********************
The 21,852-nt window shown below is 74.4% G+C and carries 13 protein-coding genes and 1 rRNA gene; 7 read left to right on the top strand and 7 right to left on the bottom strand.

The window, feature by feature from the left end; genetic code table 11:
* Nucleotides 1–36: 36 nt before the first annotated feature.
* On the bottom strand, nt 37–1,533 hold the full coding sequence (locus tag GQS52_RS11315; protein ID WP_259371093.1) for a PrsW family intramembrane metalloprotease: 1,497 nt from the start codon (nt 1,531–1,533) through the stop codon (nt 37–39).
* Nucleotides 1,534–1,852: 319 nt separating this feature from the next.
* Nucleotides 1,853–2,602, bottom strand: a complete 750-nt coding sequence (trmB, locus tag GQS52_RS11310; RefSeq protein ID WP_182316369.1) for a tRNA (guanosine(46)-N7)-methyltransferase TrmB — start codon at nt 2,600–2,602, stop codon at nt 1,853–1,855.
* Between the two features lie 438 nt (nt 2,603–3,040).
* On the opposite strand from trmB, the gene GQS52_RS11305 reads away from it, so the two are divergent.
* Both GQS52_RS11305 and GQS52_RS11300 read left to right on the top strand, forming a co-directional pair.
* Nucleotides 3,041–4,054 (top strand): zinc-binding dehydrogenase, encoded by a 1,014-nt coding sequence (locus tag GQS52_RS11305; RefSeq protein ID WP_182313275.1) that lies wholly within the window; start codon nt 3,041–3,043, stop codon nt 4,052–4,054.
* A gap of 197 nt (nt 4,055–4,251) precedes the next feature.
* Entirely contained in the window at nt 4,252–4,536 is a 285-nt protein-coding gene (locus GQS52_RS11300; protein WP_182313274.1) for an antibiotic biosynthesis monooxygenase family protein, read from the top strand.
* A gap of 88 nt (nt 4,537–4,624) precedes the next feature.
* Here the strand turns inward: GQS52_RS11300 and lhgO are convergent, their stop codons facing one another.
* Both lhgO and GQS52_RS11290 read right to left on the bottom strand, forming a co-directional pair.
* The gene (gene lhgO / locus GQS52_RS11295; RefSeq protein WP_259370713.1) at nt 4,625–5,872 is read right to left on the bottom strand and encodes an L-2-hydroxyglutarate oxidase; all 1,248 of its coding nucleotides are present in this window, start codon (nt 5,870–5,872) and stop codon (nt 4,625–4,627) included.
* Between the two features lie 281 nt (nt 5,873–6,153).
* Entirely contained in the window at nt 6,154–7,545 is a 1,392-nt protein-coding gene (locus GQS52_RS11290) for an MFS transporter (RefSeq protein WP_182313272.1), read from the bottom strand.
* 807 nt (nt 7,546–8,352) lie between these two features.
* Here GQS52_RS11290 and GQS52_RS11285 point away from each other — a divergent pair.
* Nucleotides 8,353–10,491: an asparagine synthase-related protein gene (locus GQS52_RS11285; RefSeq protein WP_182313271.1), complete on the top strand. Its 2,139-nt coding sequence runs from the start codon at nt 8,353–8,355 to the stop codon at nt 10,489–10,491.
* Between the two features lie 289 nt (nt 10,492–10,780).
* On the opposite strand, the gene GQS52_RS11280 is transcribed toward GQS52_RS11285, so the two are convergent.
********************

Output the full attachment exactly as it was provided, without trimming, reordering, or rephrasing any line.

The 21,852-nt window shown below is 74.4% G+C and carries 13 protein-coding genes and 1 rRNA gene; 7 read left to right on the top strand and 7 right to left on the bottom strand.

The window, feature by feature from the left end; genetic code table 11:
* Nucleotides 1–36: 36 nt before the first annotated feature.
* On the bottom strand, nt 37–1,533 hold the full coding sequence (locus tag GQS52_RS11315; protein ID WP_259371093.1) for a PrsW family intramembrane metalloprotease: 1,497 nt from the start codon (nt 1,531–1,533) through the stop codon (nt 37–39).
* Nucleotides 1,534–1,852: 319 nt separating this feature from the next.
* Nucleotides 1,853–2,602, bottom strand: a complete 750-nt coding sequence (trmB, locus tag GQS52_RS11310; RefSeq protein ID WP_182316369.1) for a tRNA (guanosine(46)-N7)-methyltransferase TrmB — start codon at nt 2,600–2,602, stop codon at nt 1,853–1,855.
* Between the two features lie 438 nt (nt 2,603–3,040).
* On the opposite strand from trmB, the gene GQS52_RS11305 reads away from it, so the two are divergent.
* Both GQS52_RS11305 and GQS52_RS11300 read left to right on the top strand, forming a co-directional pair.
* Nucleotides 3,041–4,054 (top strand): zinc-binding dehydrogenase, encoded by a 1,014-nt coding sequence (locus tag GQS52_RS11305; RefSeq protein ID WP_182313275.1) that lies wholly within the window; start codon nt 3,041–3,043, stop codon nt 4,052–4,054.
* A gap of 197 nt (nt 4,055–4,251) precedes the next feature.
* Entirely contained in the window at nt 4,252–4,536 is a 285-nt protein-coding gene (locus GQS52_RS11300; protein WP_182313274.1) for an antibiotic biosynthesis monooxygenase family protein, read from the top strand.
* A gap of 88 nt (nt 4,537–4,624) precedes the next feature.
* Here the strand turns inward: GQS52_RS11300 and lhgO are convergent, their stop codons facing one another.
* Both lhgO and GQS52_RS11290 read right to left on the bottom strand, forming a co-directional pair.
* The gene (gene lhgO / locus GQS52_RS11295; RefSeq protein WP_259370713.1) at nt 4,625–5,872 is read right to left on the bottom strand and encodes an L-2-hydroxyglutarate oxidase; all 1,248 of its coding nucleotides are present in this window, start codon (nt 5,870–5,872) and stop codon (nt 4,625–4,627) included.
* Between the two features lie 281 nt (nt 5,873–6,153).
* Entirely contained in the window at nt 6,154–7,545 is a 1,392-nt protein-coding gene (locus GQS52_RS11290) for an MFS transporter (RefSeq protein WP_182313272.1), read from the bottom strand.
* 807 nt (nt 7,546–8,352) lie between these two features.
* Here GQS52_RS11290 and GQS52_RS11285 point away from each other — a divergent pair.
* Nucleotides 8,353–10,491: an asparagine synthase-related protein gene (locus GQS52_RS11285; RefSeq protein WP_182313271.1), complete on the top strand. Its 2,139-nt coding sequence runs from the start codon at nt 8,353–8,355 to the stop codon at nt 10,489–10,491.
* Between the two features lie 289 nt (nt 10,492–10,780).
* On the opposite strand, the gene GQS52_RS11280 is transcribed toward GQS52_RS11285, so the two are convergent.